I had big plans for this post. But you know what they say about the best laid plans…something about mice and Robert Burns. And probably haggis. There’s usually haggis involved.
In the whirlwind that’s been my life lately, I didn’t have time to research and plan out this post the way I wanted to. Normally, I’d wait until I had time, do the aforementioned research and planning and then post, but I didn’t want to let today go by without acknowledging it. Today is the 10 Year Anniversary of my face.
I’ve mentioned my surgeries before, but just to recap: in December, 2000, I had several medically necessary surgeries on my face to reshape and realign my jaws. A genetic condition caused my jaws to grow at different rates when I hit puberty, and my lower jaw ended up larger than my upper jaw. In moments when I’m feeling especially self-depricating, I describe it as Jay Leno in a wig, but it wasn’t quite that bad. But it wasn’t right, either. Looking at my face, something was “off”: I wasn’t proportional. So I had the surgeries, fixed my face, and have had ten years to think on it.
And in those ten years, I’ve had a lot of thoughts. First, and most importantly, I’m so grateful I had the surgeries. The procedures to alter my jaws gave me back the face I was supposed to have. But I got that face back through processes that carry a lot of stigma within society. Granted, there were medical reasons that these surgeries were necessary, but the biggest personal reason was cosmetic. The part of me that was so desperate to look different than I did understands what drives others to use surgery to change their appearance. And so I’ve found myself defending people’s plastic surgery choices more than I used to. I also find myself considering future plastic surgery; specifically, my nose, which the operations on my jaws accidentally damaged. My old nose was thinner and sleeker (see the photo above), my new nose is much wider and sorta lumpy. I miss my old nose, and some day I may chose to change it back. I also may not. But surgery is an option, and one I would not be ashamed to chose.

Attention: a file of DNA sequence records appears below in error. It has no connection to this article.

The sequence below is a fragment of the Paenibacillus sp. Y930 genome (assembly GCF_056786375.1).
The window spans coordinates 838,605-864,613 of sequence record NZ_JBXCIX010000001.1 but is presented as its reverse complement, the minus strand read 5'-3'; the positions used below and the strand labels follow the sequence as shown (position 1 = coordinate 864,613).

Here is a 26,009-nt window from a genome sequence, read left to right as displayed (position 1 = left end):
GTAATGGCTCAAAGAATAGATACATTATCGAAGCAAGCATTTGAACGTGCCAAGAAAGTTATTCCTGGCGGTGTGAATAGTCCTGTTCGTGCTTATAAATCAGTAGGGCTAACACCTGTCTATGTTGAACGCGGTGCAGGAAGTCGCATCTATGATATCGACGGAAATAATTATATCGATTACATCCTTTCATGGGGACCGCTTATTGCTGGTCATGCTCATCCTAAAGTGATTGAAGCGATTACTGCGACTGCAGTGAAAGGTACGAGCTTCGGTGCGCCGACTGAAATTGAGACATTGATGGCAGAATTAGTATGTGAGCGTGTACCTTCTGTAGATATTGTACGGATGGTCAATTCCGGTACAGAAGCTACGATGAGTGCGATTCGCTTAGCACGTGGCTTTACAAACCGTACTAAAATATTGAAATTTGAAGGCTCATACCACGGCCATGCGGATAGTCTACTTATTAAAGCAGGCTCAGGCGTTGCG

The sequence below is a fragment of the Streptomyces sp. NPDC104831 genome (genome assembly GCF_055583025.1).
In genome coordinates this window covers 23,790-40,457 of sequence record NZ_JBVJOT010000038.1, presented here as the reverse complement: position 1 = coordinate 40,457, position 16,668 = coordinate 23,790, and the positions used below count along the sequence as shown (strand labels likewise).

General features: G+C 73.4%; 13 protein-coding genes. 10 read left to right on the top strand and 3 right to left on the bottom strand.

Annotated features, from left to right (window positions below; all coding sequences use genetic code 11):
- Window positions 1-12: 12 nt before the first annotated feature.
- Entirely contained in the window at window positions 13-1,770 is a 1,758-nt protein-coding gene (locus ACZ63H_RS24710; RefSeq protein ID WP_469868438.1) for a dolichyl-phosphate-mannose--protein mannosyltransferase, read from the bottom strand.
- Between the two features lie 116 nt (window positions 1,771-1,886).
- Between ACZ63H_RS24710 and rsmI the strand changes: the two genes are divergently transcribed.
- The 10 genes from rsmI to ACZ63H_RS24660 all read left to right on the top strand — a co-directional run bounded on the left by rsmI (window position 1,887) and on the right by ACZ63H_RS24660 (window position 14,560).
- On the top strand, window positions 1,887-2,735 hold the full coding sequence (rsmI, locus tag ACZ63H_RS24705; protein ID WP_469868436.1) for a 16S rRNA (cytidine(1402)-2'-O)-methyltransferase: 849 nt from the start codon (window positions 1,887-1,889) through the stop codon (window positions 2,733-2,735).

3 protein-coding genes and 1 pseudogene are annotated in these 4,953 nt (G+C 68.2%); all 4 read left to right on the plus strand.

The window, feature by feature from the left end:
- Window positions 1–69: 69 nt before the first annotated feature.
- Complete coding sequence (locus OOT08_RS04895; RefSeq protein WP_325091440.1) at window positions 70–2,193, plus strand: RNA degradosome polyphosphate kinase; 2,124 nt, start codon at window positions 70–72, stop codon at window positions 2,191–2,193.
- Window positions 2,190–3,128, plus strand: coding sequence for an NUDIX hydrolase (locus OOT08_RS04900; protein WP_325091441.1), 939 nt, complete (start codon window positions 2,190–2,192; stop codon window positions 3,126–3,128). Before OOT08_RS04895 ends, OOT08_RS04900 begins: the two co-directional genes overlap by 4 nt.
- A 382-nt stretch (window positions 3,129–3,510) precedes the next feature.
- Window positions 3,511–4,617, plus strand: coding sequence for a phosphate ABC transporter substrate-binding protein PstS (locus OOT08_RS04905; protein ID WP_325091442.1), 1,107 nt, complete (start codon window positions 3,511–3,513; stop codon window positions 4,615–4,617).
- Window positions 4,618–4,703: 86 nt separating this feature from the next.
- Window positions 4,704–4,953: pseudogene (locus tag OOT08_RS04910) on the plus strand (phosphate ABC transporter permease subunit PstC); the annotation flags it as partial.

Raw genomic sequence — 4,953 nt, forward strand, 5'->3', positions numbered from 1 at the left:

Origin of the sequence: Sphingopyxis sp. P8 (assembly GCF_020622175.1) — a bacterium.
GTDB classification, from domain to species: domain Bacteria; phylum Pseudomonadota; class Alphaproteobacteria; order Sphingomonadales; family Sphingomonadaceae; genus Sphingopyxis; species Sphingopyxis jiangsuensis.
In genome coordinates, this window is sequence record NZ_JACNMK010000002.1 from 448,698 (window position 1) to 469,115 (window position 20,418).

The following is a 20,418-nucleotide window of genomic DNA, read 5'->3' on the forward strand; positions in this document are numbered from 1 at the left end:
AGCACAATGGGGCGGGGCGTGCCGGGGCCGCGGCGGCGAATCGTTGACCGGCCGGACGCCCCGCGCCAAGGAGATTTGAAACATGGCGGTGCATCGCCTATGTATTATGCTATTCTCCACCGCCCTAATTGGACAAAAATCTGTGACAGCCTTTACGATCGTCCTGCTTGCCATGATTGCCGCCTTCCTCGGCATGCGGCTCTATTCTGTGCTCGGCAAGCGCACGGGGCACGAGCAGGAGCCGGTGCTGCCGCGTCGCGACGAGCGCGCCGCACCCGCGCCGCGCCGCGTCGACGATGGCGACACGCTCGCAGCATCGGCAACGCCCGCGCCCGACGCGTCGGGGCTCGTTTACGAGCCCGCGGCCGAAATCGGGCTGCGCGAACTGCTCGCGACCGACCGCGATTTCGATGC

I know what it feels like to look at yourself and just know that what you see in the mirror is not who you are supposed to be. And in all the discussions of body image that occur within this section of the blogosphere, I think that conversations over the potentially positive power of surgical change are worth having. My surgeries didn’t just prevent future medical issues. My surgeries reshaped my self-esteem. My surgeries allowed me to feel comfortable smiling again. My surgeries changed my face back to one that looked like my mother’s. My surgeries gave me back my face. I can’t begin to explain how much that changed and defined me.
Yep, that’s me. One classy broad.
So happy anniversary to a face that’s laughed until it cried, sang Mozart in front of a full house, touched its nose with its tongue, can hold the contents of an entire tin of Altoids at one time, keeps trying to whistle but just ends up blowing raspberries, and now seizes every opportunity to smile. Happy anniversary to me.
Have any of you had cosmetic (elective or not) surgeries? Do you have any suggestions for discussions on the roles of plastic surgery already happening in the blogging world?
For another perspective on the positive role of elective plastic surgery, read Rose’s story in Yes and Yes’s True Story series.
Note: I am not trying to defend or encourage the extreme cosmetic surgeries or argue for surgery as a substitution for a healthy lifestyle and concious effort to build self esteem. Any invasive procedure is a big decision that should not be chosen lightly. I’m just continuing to explore my own feelings about cosmetic procedures and understand where surgery fits into discussions of esteem and personal identity.